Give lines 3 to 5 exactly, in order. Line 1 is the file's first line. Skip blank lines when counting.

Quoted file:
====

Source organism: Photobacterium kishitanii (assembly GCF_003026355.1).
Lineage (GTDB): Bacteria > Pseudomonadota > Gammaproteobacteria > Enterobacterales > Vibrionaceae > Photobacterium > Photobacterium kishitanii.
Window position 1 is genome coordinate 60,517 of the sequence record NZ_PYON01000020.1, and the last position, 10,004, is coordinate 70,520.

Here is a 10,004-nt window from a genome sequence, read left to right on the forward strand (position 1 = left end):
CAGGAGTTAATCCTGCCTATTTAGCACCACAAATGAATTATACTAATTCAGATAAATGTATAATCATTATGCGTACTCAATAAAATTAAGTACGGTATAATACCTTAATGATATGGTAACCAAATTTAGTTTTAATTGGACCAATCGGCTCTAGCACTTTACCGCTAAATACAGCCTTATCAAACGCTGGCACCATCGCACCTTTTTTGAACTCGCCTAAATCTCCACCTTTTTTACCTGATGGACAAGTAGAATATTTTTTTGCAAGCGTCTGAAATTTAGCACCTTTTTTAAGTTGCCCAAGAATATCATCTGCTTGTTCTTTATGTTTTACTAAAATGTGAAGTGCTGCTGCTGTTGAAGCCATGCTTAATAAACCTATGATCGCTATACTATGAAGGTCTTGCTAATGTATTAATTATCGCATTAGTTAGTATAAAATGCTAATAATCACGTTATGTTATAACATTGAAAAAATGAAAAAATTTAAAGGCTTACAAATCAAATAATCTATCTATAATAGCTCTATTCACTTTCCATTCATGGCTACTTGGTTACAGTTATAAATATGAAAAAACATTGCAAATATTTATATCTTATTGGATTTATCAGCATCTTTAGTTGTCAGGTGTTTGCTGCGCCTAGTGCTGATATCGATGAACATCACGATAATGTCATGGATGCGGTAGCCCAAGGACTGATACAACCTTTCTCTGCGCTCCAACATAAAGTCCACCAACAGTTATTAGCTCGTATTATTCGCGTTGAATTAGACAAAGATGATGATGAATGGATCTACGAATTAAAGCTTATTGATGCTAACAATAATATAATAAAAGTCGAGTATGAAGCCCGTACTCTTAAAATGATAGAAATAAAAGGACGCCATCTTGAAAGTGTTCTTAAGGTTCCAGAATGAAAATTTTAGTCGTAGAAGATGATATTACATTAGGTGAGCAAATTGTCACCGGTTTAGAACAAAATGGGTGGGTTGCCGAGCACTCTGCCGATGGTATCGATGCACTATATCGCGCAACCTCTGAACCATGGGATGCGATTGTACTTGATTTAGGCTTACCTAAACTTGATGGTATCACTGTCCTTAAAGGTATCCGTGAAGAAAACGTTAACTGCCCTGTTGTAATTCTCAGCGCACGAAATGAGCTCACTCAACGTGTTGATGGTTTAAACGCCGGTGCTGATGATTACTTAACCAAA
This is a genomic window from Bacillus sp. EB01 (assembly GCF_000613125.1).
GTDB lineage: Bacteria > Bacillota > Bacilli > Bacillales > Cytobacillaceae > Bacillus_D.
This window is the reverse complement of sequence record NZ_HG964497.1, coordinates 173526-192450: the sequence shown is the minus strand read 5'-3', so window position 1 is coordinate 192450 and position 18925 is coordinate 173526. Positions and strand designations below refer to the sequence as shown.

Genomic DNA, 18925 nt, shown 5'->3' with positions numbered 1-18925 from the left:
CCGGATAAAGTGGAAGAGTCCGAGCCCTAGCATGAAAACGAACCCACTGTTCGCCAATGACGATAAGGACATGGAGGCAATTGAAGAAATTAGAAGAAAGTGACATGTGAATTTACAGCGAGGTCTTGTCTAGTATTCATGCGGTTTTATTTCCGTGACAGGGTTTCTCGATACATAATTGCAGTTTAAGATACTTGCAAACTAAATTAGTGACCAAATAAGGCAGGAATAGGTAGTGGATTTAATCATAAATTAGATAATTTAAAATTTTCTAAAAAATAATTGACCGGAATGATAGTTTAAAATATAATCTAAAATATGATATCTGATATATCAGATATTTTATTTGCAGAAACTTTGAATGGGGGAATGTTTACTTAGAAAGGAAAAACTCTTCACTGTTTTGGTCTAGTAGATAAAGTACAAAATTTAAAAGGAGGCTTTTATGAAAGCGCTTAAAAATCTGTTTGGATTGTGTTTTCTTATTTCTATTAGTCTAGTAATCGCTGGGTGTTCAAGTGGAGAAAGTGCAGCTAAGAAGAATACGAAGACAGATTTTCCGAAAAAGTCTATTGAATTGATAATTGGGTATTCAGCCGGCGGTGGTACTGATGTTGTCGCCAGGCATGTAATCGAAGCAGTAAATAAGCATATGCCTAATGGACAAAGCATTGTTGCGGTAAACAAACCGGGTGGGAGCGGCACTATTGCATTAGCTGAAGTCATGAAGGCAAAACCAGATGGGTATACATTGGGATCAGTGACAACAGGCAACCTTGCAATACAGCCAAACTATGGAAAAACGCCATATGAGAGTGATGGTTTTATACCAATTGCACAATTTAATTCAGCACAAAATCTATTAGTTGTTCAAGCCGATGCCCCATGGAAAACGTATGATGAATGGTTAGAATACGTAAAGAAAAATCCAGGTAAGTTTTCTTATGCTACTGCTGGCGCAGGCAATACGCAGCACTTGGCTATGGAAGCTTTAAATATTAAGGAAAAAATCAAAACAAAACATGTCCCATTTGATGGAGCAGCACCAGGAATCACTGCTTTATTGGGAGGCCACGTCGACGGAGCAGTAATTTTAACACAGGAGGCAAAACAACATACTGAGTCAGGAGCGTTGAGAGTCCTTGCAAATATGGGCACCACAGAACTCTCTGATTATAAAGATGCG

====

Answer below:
Window position 1 is genome coordinate 60,517 of the sequence record NZ_PYON01000020.1, and the last position, 10,004, is coordinate 70,520.

Here is a 10,004-nt window from a genome sequence, read left to right on the forward strand (position 1 = left end):
CAGGAGTTAATCCTGCCTATTTAGCACCACAAATGAATTATACTAATTCAGATAAATGTATAATCATTATGCGTACTCAATAAAATTAAGTACGGTATAATACCTTAATGATATGGTAACCAAATTTAGTTTTAATTGGACCAATCGGCTCTAGCACTTTACCGCTAAATACAGCCTTATCAAACGCTGGCACCATCGCACCTTTTTTGAACTCGCCTAAATCTCCACCTTTTTTACCTGATGGACAAGTAGAATATTTTTTTGCAAGCGTCTGAAATTTAGCACCTTTTTTAAGTTGCCCAAGAATATCATCTGCTTGTTCTTTATGTTTTACTAAAATGTGAAGTGCTGCTGCTGTTGAAGCCATGCTTAATAAACCTATGATCGCTATACTATGAAGGTCTTGCTAATGTATTAATTATCGCATTAGTTAGTATAAAATGCTAATAATCACGTTATGTTATAACATTGAAAAAATGAAAAAATTTAAAGGCTTACAAATCAAATAATCTATCTATAATAGCTCTATTCACTTTCCATTCATGGCTACTTGGTTACAGTTATAAATATGAAAAAACATTGCAAATATTTATATCTTATTGGATTTATCAGCATCTTTAGTTGTCAGGTGTTTGCTGCGCCTAGTGCTGATATCGATGAACATCACGATAATGTCATGGATGCGGTAGCCCAAGGACTGATACAACCTTTCTCTGCGCTCCAACATAAAGTCCACCAACAGTTATTAGCTCGTATTATTCGCGTTGAATTAGACAAAGATGATGATGAATGGATCTACGAATTAAAGCTTATTGATGCTAACAATAATATAATAAAAGTCGAGTATGAAGCCCGTACTCTTAAAATGATAGAAATAAAAGGACGCCATCTTGAAAGTGTTCTTAAGGTTCCAGAATGAAAATTTTAGTCGTAGAAGATGATATTACATTAGGTGAGCAAATTGTCACCGGTTTAGAACAAAATGGGTGGGTTGCCGAGCACTCTGCCGATGGTATCGATGCACTATATCGCGCAACCTCTGAACCATGGGATGCGATTGTACTTGATTTAGGCTTACCTAAACTTGATGGTATCACTGTCCTTAAAGGTATCCGTGAAGAAAACGTTAACTGCCCTGTTGTAATTCTCAGCGCACGAAATGAGCTCACTCAACGTGTTGATGGTTTAAACGCCGGTGCTGATGATTACTTAACCAAA